Eye For Film >> Movies >> Better Things (2008) Film Review
Reviewed by: Amber Wilkinson
Ever since Trainspotting, the British film industry has become so addicted to drugs and its depiction of drug taking and the consequences, that it is hard to believe there is really much left to say on the matter – Duane Hopkins has found something, though, and his surprisingly quiet film speaks volumes.
This is because, where other films have chosen to go down urban routes described variously as "gritty", "violent" and, occasionally, "blackly comic", Hopkins has opted for a style that is in your face in quite another fashion. But it isn't just the drugs he wants us to consider, it's the nature of countryside living in general now we've reached the Noughties.
This is rural Britain – the press notes say it's the Cotswolds, but it could just as easily be Lincolnshire, Norfolk or anywhere in "England's green and pleasant land". There are no dark, satanic mills here, except in the heads of the central protagonists.
Rob (William McIlfatrick) is a heroin addict who has just lost his girlfriend Tess to the drug. We've seen her, lying in her mum's neat suburban house, needle in her arm, dead. But where do you find solace after the loss of a loved one if you, and all your friends, are addicts too? Even getting clean seems to be an almost impossible option thanks to the system. One of them, Larry (Kurt Taylor), is raging against love, too, consumed by jealousy about his girlfriend Rachel (Megan Palmer), while another couple are coping with separation brought on by college.
Love is an altogether simpler construct for Gail (Rachel McIntyre) but she is just as isolated in her own way. An agoraphobic, she finds solace between the covers of romance novels, trapped within her house, while her nan (Patricia Loveland) is trapped in the room next door, desperate to escape the claustrophobia and feel the wind in her face but unable to due to illness. But for Mr and Mrs Gladwin (played by real-life man and wife Frank and Betty Bench), true love comes at a price that may prove extremely painful, no matter how old you are.
"Real life was difficult, at best," reads Gail to herself, from her book, and Hopkins shows us just how difficult these very different sorts of realities can be. Paradoxically, all these people are connected by their isolation – a tessellation of unhappiness still looking for hope.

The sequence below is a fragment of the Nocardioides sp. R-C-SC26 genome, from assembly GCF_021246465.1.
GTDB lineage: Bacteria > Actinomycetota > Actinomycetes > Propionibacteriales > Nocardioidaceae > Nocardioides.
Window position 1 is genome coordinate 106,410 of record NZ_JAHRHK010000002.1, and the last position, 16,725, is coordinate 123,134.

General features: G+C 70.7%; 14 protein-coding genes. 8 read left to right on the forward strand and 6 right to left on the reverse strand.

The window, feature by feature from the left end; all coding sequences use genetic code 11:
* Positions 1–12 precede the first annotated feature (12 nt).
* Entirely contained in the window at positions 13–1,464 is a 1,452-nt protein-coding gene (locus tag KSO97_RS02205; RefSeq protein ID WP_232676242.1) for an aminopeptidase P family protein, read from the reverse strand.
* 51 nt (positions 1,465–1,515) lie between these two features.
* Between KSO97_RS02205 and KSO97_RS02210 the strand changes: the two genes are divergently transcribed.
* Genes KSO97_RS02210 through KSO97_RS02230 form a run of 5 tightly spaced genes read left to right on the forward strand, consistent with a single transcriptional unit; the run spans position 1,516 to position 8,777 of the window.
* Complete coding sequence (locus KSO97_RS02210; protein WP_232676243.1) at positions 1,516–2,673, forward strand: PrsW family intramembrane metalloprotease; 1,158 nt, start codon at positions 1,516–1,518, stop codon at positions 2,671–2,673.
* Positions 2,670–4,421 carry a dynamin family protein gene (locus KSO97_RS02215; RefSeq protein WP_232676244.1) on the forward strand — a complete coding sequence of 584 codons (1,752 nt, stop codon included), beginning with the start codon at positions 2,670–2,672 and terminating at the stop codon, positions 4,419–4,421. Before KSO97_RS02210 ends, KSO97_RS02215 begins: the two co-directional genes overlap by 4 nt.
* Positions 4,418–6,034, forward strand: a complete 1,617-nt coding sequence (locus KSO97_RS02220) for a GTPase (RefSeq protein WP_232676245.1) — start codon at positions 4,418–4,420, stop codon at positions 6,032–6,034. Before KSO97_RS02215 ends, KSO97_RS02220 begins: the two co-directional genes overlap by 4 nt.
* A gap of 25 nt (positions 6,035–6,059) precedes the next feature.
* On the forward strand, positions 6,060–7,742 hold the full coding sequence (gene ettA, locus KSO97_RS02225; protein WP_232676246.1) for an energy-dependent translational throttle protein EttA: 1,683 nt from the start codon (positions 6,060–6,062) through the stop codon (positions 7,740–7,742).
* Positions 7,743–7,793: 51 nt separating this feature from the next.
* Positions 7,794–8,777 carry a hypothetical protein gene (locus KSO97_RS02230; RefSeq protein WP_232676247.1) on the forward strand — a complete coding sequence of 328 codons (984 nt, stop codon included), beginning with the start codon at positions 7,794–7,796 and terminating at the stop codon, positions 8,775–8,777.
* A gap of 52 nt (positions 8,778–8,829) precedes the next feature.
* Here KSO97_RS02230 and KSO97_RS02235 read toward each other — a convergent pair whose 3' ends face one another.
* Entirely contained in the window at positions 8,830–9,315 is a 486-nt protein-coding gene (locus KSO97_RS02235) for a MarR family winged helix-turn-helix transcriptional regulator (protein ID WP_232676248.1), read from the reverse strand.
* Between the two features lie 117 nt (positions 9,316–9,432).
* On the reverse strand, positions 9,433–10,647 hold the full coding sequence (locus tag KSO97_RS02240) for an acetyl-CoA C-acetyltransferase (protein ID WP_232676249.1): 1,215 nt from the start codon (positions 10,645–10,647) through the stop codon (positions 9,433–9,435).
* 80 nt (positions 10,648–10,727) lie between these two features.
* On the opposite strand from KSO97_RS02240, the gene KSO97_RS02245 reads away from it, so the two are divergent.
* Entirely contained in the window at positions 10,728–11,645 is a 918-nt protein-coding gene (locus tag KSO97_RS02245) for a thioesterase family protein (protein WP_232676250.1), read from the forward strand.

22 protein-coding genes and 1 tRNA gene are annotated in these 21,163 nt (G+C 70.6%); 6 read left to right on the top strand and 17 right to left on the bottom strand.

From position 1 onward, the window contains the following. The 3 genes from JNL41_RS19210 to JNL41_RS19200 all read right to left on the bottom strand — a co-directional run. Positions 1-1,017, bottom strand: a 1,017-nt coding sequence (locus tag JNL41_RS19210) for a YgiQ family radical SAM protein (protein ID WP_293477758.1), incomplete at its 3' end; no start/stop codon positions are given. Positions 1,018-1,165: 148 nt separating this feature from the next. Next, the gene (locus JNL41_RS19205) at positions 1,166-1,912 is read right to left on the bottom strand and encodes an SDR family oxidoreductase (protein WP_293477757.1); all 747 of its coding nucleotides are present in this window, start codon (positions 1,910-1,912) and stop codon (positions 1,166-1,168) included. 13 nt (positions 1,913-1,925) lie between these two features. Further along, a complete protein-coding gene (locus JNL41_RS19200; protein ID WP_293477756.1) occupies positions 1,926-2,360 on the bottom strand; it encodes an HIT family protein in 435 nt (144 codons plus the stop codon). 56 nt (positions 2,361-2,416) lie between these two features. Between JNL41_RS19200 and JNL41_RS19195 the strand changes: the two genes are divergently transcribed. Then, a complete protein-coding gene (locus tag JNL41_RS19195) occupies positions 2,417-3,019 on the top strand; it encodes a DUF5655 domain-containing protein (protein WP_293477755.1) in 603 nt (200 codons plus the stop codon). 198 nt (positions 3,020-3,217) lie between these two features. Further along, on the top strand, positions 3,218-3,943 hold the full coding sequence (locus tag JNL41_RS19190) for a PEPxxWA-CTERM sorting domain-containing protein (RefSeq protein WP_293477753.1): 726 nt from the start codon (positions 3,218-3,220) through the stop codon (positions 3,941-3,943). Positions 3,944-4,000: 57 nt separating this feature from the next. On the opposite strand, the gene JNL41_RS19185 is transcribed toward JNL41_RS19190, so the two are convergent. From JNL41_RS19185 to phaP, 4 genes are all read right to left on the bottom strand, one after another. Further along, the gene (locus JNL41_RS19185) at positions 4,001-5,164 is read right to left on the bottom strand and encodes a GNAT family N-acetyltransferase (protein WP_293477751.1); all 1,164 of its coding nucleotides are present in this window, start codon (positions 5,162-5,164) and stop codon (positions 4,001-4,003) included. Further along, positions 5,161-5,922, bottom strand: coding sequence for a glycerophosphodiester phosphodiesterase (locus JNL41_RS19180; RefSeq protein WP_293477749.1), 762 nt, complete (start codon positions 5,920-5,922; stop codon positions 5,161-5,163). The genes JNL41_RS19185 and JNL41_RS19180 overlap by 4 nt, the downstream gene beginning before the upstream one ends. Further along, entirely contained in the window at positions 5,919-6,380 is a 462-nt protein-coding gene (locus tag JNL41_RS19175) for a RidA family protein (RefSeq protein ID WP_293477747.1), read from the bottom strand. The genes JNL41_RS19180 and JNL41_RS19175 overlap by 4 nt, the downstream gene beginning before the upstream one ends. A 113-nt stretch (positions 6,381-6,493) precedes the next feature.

While studies of isolation have been made before, Hopkins uses his camera to really make you take a long, hard look at these people. His fixed camera – no shaky drug-fuelled parties here – drinks in every inch of each person's loneliness. He wants us to take a good look. In order to help you fix your gaze, this is not a violent film. There is some swearing and some drug taking but it is measured and there for a purpose. This is not a glorification of drug-taking, neither is it a condemnation of those who find themselves in that predicament. It's an examination of these people's reality – they never seem to get any sort of blissful 'high', the drugs are a type of dead end escape route.
In addition to his lingering lensing, Hopkins also uses sound to help us get a feel for the emotional struggles of the characters. The 'oblivion' brought on by smoking heroin, so that a person can only concentrate on one thing at once; the noise of the wind in the trees as loud as a jet engine for an agarophobic.
Since this is, despite the shreds of hope lurking in the wings, almost unremittingly desolate (though not in the grim, grimy way you probably expect), it will not be for everyone. Some patience is required to go with the rhythms of the film, but it is richly rewarded. Hopkins marks himself out as a man of unique vision who isn't afraid to try something different to encourage an audience to think.Reviewed on: 23 Jun 2008
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